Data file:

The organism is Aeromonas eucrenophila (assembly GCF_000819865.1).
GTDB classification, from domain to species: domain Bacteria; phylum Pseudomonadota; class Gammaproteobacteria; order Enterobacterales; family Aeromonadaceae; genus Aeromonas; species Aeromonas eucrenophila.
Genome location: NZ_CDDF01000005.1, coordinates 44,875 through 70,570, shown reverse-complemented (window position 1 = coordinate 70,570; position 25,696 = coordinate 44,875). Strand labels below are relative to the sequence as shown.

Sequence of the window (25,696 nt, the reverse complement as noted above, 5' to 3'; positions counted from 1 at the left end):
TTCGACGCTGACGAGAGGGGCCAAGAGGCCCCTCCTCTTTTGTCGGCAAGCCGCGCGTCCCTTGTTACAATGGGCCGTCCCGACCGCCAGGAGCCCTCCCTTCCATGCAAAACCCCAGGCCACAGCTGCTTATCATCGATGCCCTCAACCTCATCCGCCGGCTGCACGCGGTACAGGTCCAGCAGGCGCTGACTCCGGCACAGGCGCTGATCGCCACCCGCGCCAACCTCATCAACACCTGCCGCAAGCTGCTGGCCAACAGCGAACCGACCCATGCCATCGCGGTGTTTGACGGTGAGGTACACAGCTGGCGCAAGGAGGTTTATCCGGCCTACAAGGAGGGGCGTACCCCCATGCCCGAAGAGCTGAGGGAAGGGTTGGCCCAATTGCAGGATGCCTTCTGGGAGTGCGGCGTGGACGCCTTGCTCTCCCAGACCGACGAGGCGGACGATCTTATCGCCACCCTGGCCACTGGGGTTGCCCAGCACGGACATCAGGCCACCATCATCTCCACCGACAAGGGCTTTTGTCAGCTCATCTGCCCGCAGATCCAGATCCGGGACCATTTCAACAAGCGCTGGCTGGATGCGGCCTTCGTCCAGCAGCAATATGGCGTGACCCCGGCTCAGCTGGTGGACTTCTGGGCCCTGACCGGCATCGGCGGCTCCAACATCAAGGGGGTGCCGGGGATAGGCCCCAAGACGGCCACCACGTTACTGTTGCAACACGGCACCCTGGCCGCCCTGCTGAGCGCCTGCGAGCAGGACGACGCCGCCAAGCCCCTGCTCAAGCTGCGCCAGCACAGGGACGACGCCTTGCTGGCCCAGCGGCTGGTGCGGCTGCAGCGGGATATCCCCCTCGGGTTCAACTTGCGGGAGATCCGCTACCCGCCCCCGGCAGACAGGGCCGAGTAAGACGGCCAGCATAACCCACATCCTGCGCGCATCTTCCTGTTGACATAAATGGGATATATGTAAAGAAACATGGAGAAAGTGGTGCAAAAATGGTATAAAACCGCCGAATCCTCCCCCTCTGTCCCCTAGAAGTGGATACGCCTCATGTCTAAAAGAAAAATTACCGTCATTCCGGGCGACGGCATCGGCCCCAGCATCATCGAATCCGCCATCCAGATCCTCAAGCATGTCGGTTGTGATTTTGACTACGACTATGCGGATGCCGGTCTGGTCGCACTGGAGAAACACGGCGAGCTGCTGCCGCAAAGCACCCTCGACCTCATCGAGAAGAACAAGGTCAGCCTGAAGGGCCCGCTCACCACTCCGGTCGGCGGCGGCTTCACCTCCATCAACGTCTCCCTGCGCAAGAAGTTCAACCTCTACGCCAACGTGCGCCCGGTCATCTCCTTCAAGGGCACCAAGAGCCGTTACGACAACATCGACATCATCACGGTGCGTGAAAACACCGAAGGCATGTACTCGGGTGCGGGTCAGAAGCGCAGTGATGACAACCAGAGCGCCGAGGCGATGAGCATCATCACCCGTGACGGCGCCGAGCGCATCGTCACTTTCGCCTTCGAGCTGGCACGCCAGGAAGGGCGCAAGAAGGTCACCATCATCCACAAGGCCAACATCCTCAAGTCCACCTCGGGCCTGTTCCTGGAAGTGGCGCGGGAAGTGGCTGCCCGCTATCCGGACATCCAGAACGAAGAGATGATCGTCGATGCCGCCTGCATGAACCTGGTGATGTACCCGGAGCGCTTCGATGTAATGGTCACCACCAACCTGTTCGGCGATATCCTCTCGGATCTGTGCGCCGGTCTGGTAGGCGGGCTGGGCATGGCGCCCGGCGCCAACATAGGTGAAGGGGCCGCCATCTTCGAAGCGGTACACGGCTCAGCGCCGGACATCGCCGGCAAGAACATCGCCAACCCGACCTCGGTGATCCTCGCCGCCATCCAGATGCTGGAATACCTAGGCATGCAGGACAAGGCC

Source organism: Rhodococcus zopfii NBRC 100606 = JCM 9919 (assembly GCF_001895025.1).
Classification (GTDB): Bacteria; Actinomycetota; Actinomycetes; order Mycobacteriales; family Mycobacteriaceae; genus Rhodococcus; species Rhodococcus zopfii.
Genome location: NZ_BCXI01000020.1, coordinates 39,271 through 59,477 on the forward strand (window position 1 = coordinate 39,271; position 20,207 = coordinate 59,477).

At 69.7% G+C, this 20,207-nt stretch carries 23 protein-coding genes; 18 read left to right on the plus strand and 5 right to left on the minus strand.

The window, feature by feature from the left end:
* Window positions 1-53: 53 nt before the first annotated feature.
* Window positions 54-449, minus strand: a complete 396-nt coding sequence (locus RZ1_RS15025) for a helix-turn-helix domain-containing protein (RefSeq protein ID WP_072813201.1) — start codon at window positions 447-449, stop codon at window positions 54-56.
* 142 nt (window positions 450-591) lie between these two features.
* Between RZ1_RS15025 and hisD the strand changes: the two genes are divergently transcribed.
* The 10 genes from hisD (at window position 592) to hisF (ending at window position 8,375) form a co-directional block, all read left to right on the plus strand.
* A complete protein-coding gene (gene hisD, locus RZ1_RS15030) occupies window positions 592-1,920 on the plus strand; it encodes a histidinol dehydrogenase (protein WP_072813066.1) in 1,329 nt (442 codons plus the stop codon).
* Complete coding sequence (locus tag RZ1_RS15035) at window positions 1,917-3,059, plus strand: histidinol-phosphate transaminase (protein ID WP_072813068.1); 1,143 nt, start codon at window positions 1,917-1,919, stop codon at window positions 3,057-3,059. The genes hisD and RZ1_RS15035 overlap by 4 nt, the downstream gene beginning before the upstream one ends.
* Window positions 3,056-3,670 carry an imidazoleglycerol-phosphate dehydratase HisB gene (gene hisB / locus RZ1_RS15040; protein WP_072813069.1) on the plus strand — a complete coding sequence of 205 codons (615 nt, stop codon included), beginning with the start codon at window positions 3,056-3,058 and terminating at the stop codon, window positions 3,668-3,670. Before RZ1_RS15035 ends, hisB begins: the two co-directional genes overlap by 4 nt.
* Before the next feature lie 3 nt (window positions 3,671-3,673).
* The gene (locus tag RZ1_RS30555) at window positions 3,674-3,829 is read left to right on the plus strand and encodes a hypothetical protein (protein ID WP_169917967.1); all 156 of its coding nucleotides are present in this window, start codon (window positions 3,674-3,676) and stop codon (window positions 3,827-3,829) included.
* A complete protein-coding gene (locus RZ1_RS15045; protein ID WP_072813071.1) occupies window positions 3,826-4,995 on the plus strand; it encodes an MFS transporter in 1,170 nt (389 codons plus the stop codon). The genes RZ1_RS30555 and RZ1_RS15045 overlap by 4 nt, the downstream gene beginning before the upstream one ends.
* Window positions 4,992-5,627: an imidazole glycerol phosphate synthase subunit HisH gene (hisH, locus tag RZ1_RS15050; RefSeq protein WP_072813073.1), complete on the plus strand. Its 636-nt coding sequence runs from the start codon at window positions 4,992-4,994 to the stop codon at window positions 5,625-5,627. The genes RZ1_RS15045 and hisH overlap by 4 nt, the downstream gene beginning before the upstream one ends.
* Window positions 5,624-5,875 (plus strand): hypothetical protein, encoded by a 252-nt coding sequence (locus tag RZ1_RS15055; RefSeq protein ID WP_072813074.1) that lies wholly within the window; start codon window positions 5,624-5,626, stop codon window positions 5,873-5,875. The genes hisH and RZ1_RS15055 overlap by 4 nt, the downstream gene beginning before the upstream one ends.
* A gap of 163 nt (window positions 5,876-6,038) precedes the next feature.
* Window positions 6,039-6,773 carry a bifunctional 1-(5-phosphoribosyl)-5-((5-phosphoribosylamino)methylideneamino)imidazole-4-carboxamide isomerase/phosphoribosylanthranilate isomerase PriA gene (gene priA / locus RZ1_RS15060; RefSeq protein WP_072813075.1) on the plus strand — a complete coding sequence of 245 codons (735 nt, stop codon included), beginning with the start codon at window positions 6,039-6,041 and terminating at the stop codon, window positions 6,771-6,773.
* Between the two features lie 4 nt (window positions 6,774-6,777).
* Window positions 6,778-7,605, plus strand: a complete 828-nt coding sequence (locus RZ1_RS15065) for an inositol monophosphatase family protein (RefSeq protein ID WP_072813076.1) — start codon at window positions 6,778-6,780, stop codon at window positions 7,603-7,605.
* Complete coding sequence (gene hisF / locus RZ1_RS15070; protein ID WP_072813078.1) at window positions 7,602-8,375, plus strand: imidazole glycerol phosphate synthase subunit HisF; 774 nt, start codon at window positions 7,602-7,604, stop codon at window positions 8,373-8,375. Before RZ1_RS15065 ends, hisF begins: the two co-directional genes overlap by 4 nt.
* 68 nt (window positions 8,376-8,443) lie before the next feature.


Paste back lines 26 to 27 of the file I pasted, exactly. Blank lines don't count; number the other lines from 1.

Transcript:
* Between the two features lie 4 nt (window positions 6,774-6,777).
* Window positions 6,778-7,605, plus strand: a complete 828-nt coding sequence (locus RZ1_RS15065) for an inositol monophosphatase family protein (RefSeq protein ID WP_072813076.1) — start codon at window positions 6,778-6,780, stop codon at window positions 7,603-7,605.